Top-secret documents reveal that spy agencies from Australia, Canada, New Zealand, the United Kingdom and United States planned to implant spyware on mobile phones by intercepting data sent between app stores.
The document, shared by Edward Snowden, detailed plans for the NSA – along with its Five Eyes allies – to hijack the connection between the Google Play Store and the user's device, effectively infecting each and every app listing with spyware. The group ran a series of workshops in Australia back in 2011 and 2012 to develop ways of achieving said end goal. According to the document, as The Intercept reports:
"The main purpose of the workshops was to find new ways to exploit smartphone technology for surveillance. The agencies used the Internet spying system XKEYSCORE to identify smartphone traffic flowing across Internet cables and then to track down smartphone connections to app marketplace servers operated by Samsung and Google. "
Codenamed IRRITANT HORN, the implants would share data from infected smartphones with the agencies without the user being aware said information was being transferred. While smartphone hacking isn't new, previous disclosures by Snowden have revealed how agencies designed spyware for iPhones and Android-powered hardware, it's an insight into how they planned to go about infecting mobile devices.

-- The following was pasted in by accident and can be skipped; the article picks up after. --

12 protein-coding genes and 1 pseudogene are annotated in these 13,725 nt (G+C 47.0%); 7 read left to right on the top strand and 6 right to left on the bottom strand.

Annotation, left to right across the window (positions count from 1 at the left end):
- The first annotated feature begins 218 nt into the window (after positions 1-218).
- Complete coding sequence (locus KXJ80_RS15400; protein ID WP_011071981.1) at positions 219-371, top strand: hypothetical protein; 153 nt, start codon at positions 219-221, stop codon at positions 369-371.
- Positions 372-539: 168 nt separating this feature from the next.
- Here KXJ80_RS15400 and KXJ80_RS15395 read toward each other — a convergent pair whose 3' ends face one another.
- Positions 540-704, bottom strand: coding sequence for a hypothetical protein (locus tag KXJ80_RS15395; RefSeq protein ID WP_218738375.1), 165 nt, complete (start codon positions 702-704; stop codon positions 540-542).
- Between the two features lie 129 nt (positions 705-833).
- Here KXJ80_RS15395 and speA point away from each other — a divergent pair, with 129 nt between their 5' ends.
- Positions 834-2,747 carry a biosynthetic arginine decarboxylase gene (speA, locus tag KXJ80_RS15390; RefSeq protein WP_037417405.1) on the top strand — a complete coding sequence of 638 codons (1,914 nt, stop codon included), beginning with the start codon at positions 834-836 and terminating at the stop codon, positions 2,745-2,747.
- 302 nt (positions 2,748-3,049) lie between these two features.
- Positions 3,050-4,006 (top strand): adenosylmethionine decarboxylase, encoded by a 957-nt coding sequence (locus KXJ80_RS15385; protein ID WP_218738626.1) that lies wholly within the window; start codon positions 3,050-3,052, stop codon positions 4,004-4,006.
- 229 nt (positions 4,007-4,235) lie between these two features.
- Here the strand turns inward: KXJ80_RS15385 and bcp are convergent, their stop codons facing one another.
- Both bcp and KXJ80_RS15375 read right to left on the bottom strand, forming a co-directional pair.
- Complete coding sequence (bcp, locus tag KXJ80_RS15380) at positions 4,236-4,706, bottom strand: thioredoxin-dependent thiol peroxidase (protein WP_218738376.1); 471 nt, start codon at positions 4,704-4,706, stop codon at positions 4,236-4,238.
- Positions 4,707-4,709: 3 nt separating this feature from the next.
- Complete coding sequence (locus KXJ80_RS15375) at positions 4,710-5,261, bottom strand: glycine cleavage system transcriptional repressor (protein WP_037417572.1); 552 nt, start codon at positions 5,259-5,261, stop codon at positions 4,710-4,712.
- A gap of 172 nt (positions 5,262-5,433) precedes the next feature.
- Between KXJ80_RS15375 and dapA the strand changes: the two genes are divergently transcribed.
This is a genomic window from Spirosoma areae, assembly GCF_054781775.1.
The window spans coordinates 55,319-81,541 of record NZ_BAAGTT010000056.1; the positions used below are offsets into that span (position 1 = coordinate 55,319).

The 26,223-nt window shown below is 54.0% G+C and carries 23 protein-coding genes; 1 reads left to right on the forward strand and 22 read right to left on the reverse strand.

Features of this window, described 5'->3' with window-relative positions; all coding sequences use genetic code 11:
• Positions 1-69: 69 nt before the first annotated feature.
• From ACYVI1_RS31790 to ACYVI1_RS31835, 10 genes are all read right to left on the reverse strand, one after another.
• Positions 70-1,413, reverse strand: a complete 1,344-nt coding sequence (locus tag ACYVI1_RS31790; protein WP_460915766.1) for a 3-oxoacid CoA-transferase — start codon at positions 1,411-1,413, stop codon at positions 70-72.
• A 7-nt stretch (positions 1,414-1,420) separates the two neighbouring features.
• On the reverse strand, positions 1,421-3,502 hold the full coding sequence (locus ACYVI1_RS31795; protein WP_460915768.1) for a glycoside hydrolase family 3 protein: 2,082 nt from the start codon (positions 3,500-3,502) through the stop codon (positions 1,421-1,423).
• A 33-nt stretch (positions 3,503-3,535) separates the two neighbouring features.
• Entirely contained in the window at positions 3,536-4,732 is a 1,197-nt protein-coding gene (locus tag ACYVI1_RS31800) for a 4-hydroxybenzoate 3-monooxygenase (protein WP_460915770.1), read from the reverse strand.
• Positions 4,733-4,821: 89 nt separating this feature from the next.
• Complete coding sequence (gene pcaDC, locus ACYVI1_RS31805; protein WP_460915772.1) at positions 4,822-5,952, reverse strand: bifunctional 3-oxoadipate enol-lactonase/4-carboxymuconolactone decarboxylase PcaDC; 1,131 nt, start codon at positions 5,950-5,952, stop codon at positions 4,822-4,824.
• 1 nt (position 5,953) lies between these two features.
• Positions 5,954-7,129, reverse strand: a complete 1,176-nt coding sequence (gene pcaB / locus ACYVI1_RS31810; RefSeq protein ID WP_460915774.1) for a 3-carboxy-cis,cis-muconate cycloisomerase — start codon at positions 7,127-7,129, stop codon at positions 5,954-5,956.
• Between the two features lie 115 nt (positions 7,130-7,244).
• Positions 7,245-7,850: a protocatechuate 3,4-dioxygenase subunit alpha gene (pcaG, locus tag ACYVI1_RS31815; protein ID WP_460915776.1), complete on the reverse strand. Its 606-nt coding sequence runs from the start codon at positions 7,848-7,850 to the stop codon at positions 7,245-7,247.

The released document also touched on Samsung's app store too, as well as the UC Browser. We should note, however, that current security protocols employed by Google on the Play Store make infecting apps with spyware almost impossible. This means you should feel relatively safe when browsing around the catalogue of apps and downloading the Candy Crush Saga game to steal some minutes of your time.
Both Google and Samsung declined to comment on the news. Be sure to read through the full report on The Intercept.
Source: The Intercept